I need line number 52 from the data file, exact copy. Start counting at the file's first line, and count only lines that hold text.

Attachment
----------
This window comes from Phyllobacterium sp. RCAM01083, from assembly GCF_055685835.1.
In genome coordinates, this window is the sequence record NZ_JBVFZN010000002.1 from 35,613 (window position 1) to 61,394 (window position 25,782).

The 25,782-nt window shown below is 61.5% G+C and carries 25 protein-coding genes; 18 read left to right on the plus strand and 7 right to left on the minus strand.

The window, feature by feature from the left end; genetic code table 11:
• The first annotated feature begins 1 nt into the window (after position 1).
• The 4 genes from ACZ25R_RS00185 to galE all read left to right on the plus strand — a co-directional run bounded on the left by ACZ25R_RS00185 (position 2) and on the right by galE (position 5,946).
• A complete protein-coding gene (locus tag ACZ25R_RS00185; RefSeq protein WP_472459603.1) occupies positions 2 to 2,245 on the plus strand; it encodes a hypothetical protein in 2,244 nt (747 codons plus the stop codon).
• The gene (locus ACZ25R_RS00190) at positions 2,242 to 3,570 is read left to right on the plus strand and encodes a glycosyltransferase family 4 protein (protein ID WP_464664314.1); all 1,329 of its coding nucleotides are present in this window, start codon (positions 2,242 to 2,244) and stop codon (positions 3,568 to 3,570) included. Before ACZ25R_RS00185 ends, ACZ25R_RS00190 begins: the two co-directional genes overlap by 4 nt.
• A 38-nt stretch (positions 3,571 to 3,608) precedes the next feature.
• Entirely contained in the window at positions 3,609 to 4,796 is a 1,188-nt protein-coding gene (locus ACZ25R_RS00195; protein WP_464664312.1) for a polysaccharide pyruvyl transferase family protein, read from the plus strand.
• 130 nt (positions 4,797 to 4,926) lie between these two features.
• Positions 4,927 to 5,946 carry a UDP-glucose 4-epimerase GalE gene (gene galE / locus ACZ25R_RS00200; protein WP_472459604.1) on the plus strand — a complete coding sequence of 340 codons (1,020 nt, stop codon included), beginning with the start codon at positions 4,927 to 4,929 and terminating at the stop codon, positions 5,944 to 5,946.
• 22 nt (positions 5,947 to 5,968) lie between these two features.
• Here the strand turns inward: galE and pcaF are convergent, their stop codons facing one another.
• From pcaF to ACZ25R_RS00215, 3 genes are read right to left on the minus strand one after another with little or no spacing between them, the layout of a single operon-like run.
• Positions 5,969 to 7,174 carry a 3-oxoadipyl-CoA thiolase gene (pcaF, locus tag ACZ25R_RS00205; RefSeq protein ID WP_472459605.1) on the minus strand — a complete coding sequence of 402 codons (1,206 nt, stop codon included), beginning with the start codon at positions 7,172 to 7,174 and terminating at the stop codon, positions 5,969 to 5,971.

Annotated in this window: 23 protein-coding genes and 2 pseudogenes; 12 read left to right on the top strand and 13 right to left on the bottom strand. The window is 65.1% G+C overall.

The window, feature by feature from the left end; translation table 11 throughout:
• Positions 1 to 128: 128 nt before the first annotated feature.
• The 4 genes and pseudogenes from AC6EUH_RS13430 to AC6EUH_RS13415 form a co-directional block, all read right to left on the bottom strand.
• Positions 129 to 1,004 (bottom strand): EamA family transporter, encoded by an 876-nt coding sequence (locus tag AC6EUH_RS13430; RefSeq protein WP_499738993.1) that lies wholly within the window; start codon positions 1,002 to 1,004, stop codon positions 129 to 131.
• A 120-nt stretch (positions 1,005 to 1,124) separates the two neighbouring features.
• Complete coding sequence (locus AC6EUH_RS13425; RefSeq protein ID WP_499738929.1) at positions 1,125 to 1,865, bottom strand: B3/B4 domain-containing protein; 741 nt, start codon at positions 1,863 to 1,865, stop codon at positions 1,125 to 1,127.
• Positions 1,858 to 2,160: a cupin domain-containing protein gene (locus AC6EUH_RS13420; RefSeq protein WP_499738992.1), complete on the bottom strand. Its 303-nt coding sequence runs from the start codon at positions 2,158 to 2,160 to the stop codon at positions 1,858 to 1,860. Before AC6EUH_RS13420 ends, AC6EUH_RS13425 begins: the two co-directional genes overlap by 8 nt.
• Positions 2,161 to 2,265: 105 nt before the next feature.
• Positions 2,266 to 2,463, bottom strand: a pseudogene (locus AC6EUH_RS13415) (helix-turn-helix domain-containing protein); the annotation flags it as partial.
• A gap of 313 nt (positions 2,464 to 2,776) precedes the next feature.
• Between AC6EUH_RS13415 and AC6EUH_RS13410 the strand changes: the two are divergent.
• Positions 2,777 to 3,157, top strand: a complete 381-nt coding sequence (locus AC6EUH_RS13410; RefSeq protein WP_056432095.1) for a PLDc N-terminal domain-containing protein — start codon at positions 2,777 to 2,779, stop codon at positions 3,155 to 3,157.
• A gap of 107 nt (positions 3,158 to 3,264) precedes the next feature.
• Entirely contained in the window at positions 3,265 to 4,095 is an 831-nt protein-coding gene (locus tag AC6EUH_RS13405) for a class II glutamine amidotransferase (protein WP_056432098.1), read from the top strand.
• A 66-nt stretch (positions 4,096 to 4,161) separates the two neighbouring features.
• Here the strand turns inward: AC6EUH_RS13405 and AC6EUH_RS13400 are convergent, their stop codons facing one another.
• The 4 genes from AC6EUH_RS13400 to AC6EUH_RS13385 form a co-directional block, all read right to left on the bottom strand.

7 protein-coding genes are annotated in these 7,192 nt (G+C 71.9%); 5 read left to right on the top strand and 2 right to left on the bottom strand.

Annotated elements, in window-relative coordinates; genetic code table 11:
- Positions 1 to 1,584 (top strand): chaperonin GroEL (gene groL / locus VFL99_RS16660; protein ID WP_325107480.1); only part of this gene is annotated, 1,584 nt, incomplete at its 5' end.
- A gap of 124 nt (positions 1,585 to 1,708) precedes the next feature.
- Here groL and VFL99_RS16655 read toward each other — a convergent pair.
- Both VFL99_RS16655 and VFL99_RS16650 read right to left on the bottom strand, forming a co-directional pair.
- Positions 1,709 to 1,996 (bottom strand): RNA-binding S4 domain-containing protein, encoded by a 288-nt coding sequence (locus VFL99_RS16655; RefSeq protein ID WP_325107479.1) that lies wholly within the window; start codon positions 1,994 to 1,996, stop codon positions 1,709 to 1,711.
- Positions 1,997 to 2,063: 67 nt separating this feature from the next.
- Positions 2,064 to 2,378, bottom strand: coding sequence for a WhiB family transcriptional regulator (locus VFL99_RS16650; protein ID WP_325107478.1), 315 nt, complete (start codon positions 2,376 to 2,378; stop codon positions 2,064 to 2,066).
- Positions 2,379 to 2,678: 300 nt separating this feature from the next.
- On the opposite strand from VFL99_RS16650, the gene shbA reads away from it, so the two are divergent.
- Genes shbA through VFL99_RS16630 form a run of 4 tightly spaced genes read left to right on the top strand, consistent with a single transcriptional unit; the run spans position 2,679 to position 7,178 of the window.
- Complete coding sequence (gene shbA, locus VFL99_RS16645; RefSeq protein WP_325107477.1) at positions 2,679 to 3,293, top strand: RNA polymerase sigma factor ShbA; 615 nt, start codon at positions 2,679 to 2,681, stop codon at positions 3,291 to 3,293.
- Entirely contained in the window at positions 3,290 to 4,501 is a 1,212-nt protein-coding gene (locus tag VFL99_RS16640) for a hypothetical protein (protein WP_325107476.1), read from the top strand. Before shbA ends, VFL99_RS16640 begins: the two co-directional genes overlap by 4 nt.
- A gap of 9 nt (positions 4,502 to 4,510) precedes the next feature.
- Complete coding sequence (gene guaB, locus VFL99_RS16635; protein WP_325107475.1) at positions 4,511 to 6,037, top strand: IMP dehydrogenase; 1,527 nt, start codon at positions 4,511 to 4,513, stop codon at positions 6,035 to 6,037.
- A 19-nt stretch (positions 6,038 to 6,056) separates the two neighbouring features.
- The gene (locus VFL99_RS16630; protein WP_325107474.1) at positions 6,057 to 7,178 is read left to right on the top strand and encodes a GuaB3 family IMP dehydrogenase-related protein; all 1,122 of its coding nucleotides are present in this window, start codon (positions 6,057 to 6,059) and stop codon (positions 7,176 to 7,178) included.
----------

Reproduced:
- The gene (locus VFL99_RS16630; protein WP_325107474.1) at positions 6,057 to 7,178 is read left to right on the top strand and encodes a GuaB3 family IMP dehydrogenase-related protein; all 1,122 of its coding nucleotides are present in this window, start codon (positions 6,057 to 6,059) and stop codon (positions 7,176 to 7,178) included.